I found it especially  interesting, though, that this academic was startled by how much time a college president spent “managing relations with the Board of Directors.” Of course many of them likely are wealthy donors as well. But I would bet that the “managing” had less to do with donations and more to do with what boards are supposed to do, which is governance.

This is a mistake that lots of orchestra musicians make as well. Boards aren’t just about raising money, and a good Board isn’t just a bunch of people willing to give lots of money to the institution, although of course the Board needs to set an example. Boards fundamentally are about governance and making decisions. Only slightly secondary is the role of the board in helping the staff do their jobs; not by micro-managing but by providing advice and different perspectives.

All of this makes the role of an orchestra CEO more about dealing with the board, and less about dealing with operational questions, than most musicians think. My orchestra recently hired a chief operating officer precisely for this reason; to free up our CEO to do more work with the board and to enable him to take better advantage of what the Board has to offer in terms of board members’ relationships in the community.

About the author

Robert Levine
Robert Levine

Robert Levine has been the Principal Violist of the Milwaukee Symphony since September 1987. Before coming to Milwaukee Mr. Levine had been a member of the Orford String Quartet, Quartet-in-Residence at the University of Toronto, with whom he toured extensively throughout Canada, the United States, and South America. Prior to joining the Orford Quartet, Mr. Levine had served as Principal Violist of The Saint Paul Chamber Orchestra for six years. He has also performed with the San Francisco Symphony, the London Symphony of Canada, and the Oklahoma City Symphony, as well as serving as guest principal with the orchestras of Indianapolis and Hong Kong.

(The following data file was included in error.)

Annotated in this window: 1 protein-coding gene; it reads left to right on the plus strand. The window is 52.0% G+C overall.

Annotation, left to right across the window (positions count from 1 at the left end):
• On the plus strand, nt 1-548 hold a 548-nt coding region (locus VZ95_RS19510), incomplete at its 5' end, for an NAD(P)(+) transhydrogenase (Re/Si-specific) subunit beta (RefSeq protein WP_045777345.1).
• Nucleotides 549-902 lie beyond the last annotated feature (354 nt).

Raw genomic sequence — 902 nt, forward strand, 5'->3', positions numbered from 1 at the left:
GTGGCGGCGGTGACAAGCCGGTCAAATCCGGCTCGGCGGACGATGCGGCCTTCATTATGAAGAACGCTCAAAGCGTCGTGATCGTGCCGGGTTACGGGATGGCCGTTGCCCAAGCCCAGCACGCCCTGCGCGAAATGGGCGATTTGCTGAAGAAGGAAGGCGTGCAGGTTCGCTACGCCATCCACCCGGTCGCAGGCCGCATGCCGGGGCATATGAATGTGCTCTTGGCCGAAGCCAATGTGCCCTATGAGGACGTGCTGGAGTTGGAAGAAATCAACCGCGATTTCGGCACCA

He has performed as soloist with the Milwaukee Symphony Orchestra, The Saint Paul Chamber Orchestra, the Oklahoma City Symphony, the London Symphony of Canada, the Midsummer Mozart Festival (San Francisco), and numerous community orchestras in Northern California and Minnesota. He has also been featured on American Public Radio's nationally broadcast show "St. Paul Sunday Morning" on several occasions.

Mr. Levine has been an active chamber musician, having performed at the Festival Rolandseck in Germany, the Grand Teton Music Festival, the Palm Beach Festival, the "Strings in the Mountains" Festival in Colorado, and numerous concerts in the Twin Cities and Milwaukee. He has also been active in the field of new music, having commissioned and premiered works for viola and orchestra from Minnesota composers Janika Vandervelde and Libby Larsen.

Mr. Levine was chairman of the International Conference of Symphony and Opera Musicians from 1996 to 2002 and currently serves as President of the Milwaukee Musicians Association, Local 8 of the American Federation of Musicians, and as a member of the Board of Directors of the League of American Orchestras. He has written extensively about issues concerning orchestra musicians for publications of ICSOM, the AFM, the Symphony Orchestra Institute, and the League of American Orchestras.

Mr. Levine attended Stanford University and the Institute for Advanced Musical Studies in Switzerland. His primary teachers were Aaron Sten and Pamela Goldsmith. He also studied with Paul Doctor, Walter Trampler, Bruno Giuranna, and David Abel.

He lives with his wife Emily and his son Sam in Glendale.